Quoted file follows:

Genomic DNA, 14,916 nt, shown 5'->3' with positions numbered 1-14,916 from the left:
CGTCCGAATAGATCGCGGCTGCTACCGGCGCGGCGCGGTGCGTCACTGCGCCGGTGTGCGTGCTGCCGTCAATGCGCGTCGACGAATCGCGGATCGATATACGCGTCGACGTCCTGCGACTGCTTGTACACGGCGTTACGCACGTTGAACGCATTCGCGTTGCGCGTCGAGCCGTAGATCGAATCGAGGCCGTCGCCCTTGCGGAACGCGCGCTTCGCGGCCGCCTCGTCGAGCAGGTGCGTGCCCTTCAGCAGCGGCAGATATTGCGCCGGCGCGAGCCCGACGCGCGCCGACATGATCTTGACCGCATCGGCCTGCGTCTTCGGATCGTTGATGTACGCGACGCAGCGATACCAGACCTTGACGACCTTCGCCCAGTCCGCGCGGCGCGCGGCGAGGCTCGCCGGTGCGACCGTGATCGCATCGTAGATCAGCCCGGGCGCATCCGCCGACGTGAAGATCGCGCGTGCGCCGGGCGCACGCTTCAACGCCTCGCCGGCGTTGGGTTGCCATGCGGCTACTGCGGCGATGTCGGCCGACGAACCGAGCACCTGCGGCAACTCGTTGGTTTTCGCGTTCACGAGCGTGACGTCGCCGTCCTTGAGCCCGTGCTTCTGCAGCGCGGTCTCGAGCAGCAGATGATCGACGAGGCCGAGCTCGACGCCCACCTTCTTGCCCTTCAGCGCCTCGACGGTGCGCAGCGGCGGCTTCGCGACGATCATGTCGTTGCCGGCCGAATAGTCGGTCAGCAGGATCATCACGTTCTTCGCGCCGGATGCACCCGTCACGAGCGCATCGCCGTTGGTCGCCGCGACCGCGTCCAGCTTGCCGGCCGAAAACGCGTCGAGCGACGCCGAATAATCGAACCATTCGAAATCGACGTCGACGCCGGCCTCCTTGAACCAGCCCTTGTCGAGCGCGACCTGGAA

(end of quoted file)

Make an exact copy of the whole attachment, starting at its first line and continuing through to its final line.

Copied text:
Genomic DNA, 14,916 nt, shown 5'->3' with positions numbered 1-14,916 from the left:
CGTCCGAATAGATCGCGGCTGCTACCGGCGCGGCGCGGTGCGTCACTGCGCCGGTGTGCGTGCTGCCGTCAATGCGCGTCGACGAATCGCGGATCGATATACGCGTCGACGTCCTGCGACTGCTTGTACACGGCGTTACGCACGTTGAACGCATTCGCGTTGCGCGTCGAGCCGTAGATCGAATCGAGGCCGTCGCCCTTGCGGAACGCGCGCTTCGCGGCCGCCTCGTCGAGCAGGTGCGTGCCCTTCAGCAGCGGCAGATATTGCGCCGGCGCGAGCCCGACGCGCGCCGACATGATCTTGACCGCATCGGCCTGCGTCTTCGGATCGTTGATGTACGCGACGCAGCGATACCAGACCTTGACGACCTTCGCCCAGTCCGCGCGGCGCGCGGCGAGGCTCGCCGGTGCGACCGTGATCGCATCGTAGATCAGCCCGGGCGCATCCGCCGACGTGAAGATCGCGCGTGCGCCGGGCGCACGCTTCAACGCCTCGCCGGCGTTGGGTTGCCATGCGGCTACTGCGGCGATGTCGGCCGACGAACCGAGCACCTGCGGCAACTCGTTGGTTTTCGCGTTCACGAGCGTGACGTCGCCGTCCTTGAGCCCGTGCTTCTGCAGCGCGGTCTCGAGCAGCAGATGATCGACGAGGCCGAGCTCGACGCCCACCTTCTTGCCCTTCAGCGCCTCGACGGTGCGCAGCGGCGGCTTCGCGACGATCATGTCGTTGCCGGCCGAATAGTCGGTCAGCAGGATCATCACGTTCTTCGCGCCGGATGCACCCGTCACGAGCGCATCGCCGTTGGTCGCCGCGACCGCGTCCAGCTTGCCGGCCGAAAACGCGTCGAGCGACGCCGAATAATCGAACCATTCGAAATCGACGTCGACGCCGGCCTCCTTGAACCAGCCCTTGTCGAGCGCGACCTGGAA